What’s Getting Cheaper – and What You’ll Pay More for – in 2013

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It’s the time of year when lists are made forecasting the rise and fall of household expenses, big and small. Accordingly, it may also be time to tweak the family budget.

The top ten list from CNN Money of things that’ll cost more this year is dominated by everyday expenses, including meat (specifically steak, hamburger, and bacon), which is projected to increase in price by 3% to 4%, and dairy (milk, cheese, eggs), which could be 4.5% more expensive in the near future. Things could be a lot worse. During occasional freakouts over the past year, consumers were warned that there would be an “unavoidable bacon shortage” in 2013, and that dairy prices could double if Congress failed to pass a new farm bill. By comparison, a price hike that’s only slightly higher than inflation seems like a deal.

Other items in the roundup include satellite TV (reflecting rising programming costs), new cars (base prices are rising—and the average price paid per car has never been higher), and pro baseball tickets (no one should expect them to be cheap to begin with), as well as mail (stamps are going up by 1¢) and public transportation in big cities like Chicago and New York. Mind you, those latter two expenses are still relatively cheap in the grand scheme of things, even after a price hike.

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Then there are a couple of price increases that are truly painful—taxes and health care—in that they’re expenses that generally can’t be avoided, and that most people think that that they’re already too burdensome to begin with. Most workers will see their paychecks shrink by 2% in 2013, and health care premiums are projected to rise 6.3% this year. Together, they’ll make the average worker roughly $1,500 poorer in 2013.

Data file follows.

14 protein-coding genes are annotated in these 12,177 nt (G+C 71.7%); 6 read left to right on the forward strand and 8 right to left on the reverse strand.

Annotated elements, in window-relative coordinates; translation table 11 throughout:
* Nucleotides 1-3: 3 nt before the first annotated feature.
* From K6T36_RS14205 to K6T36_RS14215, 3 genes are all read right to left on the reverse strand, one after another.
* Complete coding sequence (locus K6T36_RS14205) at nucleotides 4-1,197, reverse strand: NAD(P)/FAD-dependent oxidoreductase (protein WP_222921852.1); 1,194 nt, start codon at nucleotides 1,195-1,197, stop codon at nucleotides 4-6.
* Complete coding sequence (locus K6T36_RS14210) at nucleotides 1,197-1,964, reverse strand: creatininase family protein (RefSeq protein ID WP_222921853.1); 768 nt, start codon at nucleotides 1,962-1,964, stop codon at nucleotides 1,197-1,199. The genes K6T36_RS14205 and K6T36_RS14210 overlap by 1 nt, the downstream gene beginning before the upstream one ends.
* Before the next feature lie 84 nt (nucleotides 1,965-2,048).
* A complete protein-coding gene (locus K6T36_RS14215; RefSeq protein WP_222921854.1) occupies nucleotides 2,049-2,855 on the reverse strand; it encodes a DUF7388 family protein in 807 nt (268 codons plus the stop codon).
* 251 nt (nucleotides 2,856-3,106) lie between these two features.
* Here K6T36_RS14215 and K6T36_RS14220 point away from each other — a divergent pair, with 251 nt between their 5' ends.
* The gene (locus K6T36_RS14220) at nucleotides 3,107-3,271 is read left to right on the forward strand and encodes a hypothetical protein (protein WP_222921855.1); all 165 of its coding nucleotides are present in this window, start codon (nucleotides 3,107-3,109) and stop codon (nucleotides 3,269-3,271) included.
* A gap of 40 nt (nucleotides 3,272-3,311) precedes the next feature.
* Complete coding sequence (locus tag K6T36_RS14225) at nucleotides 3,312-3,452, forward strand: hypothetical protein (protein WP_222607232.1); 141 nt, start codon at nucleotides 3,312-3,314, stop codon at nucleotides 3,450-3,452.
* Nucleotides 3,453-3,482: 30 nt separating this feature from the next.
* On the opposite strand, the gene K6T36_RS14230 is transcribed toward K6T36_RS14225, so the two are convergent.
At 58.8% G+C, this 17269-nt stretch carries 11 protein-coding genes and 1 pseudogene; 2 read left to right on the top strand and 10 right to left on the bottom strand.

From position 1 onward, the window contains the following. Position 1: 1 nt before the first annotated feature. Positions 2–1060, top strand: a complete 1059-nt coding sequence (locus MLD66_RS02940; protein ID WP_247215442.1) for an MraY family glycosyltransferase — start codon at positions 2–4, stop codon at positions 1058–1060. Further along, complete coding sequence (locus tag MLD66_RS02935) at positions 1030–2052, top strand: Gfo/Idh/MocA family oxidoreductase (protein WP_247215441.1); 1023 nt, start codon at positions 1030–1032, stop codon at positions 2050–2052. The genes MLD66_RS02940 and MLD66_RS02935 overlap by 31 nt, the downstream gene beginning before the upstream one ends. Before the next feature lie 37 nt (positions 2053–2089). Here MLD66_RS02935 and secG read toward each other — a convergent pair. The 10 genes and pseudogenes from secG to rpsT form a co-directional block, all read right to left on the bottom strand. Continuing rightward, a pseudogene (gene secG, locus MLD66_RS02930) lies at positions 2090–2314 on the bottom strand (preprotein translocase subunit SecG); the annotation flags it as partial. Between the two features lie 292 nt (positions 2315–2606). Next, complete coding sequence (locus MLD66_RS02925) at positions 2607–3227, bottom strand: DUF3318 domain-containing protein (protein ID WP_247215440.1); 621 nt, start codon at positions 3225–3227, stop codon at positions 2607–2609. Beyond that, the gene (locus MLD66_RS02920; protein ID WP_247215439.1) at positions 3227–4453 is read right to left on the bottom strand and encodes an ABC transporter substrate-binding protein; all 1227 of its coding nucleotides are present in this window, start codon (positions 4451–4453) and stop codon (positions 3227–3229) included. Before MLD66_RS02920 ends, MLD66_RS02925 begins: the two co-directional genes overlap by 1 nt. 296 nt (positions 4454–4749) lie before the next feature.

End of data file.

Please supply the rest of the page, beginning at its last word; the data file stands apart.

In a dealnews post featuring 12 things that’ll be more expensive in 2013, there is plenty of overlap with the CNN Money list. Health care, cars, and various groceries are on both lists. The dealnews roundup also highlights college tuition (which goes up every year like clockwork, no?), shipping costs (for UPS and Fedex, not U.S. mail), and a few oddball categories, such as copper and services offered in daily deals from the likes of Groupon.

According to dealnews, prices for certain high-end electronics, such as cutting-edge computers, TVs and theater systems are on the rise too. On the other hand, another dealnews post points out that plenty of tech will be getting cheaper in 2013, including laptops, smartphones, hard drives, tablets, and big (60-inch) LCD HDTVs. The costs of streaming video and ebooks are expected to drop as well.

(MORE: The Top 5 Tech Biz Stories of 2012)

At the start of the year, Walt Mossberg of AllThingsD and the Wall Street Journal weighed in with his tech predictions for 2013, including what’s likely to get cheaper (smartphones and plans) and more expensive (higher-quality digital music players). Here’s how inexpensive smartphone plans can be:

Some companies are beginning to offer really cheap monthly plans. One example: Republic Wireless, which offers unlimited voice, text and data for $19 a month on a small, Android phone, the Motorola Defy XT, using older software that has been modified to make voice calls where possible over Wi-Fi instead of a costlier carrier network.

Finally, in the dealnews post about things that will be cheaper, gas prices are forecast to drop in 2013. Or rather, keep on dropping, as most drivers are aware that gas prices took a nosedive toward the end of 2012, with the national average decreasing by about 60¢ per gallon in a two-month span.

(MORE: 10 Big Retail Trends from the 2012 Holiday Shopping Season)

But considering that the periodic gas price forecasts of experts were wildly off the mark again and again throughout 2012—and that it was the second year in a row in which drivers paid all-time highs at the pump—it’s probably unwise to bet what gas prices will do in the days.